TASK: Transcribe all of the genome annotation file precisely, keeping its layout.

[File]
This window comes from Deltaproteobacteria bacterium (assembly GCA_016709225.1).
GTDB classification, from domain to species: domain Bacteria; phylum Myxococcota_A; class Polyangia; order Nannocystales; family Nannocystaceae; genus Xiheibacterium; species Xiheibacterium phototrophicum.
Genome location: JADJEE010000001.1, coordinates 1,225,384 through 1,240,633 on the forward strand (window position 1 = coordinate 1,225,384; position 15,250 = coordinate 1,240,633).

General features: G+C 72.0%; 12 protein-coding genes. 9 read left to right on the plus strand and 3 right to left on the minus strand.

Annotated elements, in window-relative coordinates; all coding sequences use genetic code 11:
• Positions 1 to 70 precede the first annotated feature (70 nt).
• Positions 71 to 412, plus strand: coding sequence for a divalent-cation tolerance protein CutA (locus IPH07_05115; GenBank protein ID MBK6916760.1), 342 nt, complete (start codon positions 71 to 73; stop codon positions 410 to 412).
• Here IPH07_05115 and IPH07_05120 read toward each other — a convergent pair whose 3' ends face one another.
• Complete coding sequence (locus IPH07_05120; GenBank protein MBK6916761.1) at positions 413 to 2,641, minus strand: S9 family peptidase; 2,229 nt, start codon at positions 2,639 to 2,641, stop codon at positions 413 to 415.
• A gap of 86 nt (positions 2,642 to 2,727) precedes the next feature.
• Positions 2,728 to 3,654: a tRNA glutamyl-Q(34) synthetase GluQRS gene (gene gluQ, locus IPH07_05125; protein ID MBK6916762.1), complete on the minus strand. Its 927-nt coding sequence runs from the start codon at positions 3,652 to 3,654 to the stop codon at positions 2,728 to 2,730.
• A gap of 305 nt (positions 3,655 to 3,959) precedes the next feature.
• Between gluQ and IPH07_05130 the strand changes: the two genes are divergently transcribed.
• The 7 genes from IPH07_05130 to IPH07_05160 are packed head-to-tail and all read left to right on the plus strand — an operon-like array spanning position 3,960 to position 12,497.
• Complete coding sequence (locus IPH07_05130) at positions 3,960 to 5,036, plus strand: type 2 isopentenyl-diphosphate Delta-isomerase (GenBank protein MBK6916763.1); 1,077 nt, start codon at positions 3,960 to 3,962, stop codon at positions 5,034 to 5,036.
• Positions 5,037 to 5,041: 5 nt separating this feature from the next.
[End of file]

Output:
This window comes from Deltaproteobacteria bacterium (assembly GCA_016709225.1).
GTDB classification, from domain to species: domain Bacteria; phylum Myxococcota_A; class Polyangia; order Nannocystales; family Nannocystaceae; genus Xiheibacterium; species Xiheibacterium phototrophicum.
Genome location: JADJEE010000001.1, coordinates 1,225,384 through 1,240,633 on the forward strand (window position 1 = coordinate 1,225,384; position 15,250 = coordinate 1,240,633).

General features: G+C 72.0%; 12 protein-coding genes. 9 read left to right on the plus strand and 3 right to left on the minus strand.

Annotated elements, in window-relative coordinates; all coding sequences use genetic code 11:
• Positions 1 to 70 precede the first annotated feature (70 nt).
• Positions 71 to 412, plus strand: coding sequence for a divalent-cation tolerance protein CutA (locus IPH07_05115; GenBank protein ID MBK6916760.1), 342 nt, complete (start codon positions 71 to 73; stop codon positions 410 to 412).
• Here IPH07_05115 and IPH07_05120 read toward each other — a convergent pair whose 3' ends face one another.
• Complete coding sequence (locus IPH07_05120; GenBank protein MBK6916761.1) at positions 413 to 2,641, minus strand: S9 family peptidase; 2,229 nt, start codon at positions 2,639 to 2,641, stop codon at positions 413 to 415.
• A gap of 86 nt (positions 2,642 to 2,727) precedes the next feature.
• Positions 2,728 to 3,654: a tRNA glutamyl-Q(34) synthetase GluQRS gene (gene gluQ, locus IPH07_05125; protein ID MBK6916762.1), complete on the minus strand. Its 927-nt coding sequence runs from the start codon at positions 3,652 to 3,654 to the stop codon at positions 2,728 to 2,730.
• A gap of 305 nt (positions 3,655 to 3,959) precedes the next feature.
• Between gluQ and IPH07_05130 the strand changes: the two genes are divergently transcribed.
• The 7 genes from IPH07_05130 to IPH07_05160 are packed head-to-tail and all read left to right on the plus strand — an operon-like array spanning position 3,960 to position 12,497.
• Complete coding sequence (locus IPH07_05130) at positions 3,960 to 5,036, plus strand: type 2 isopentenyl-diphosphate Delta-isomerase (GenBank protein MBK6916763.1); 1,077 nt, start codon at positions 3,960 to 3,962, stop codon at positions 5,034 to 5,036.
• Positions 5,037 to 5,041: 5 nt separating this feature from the next.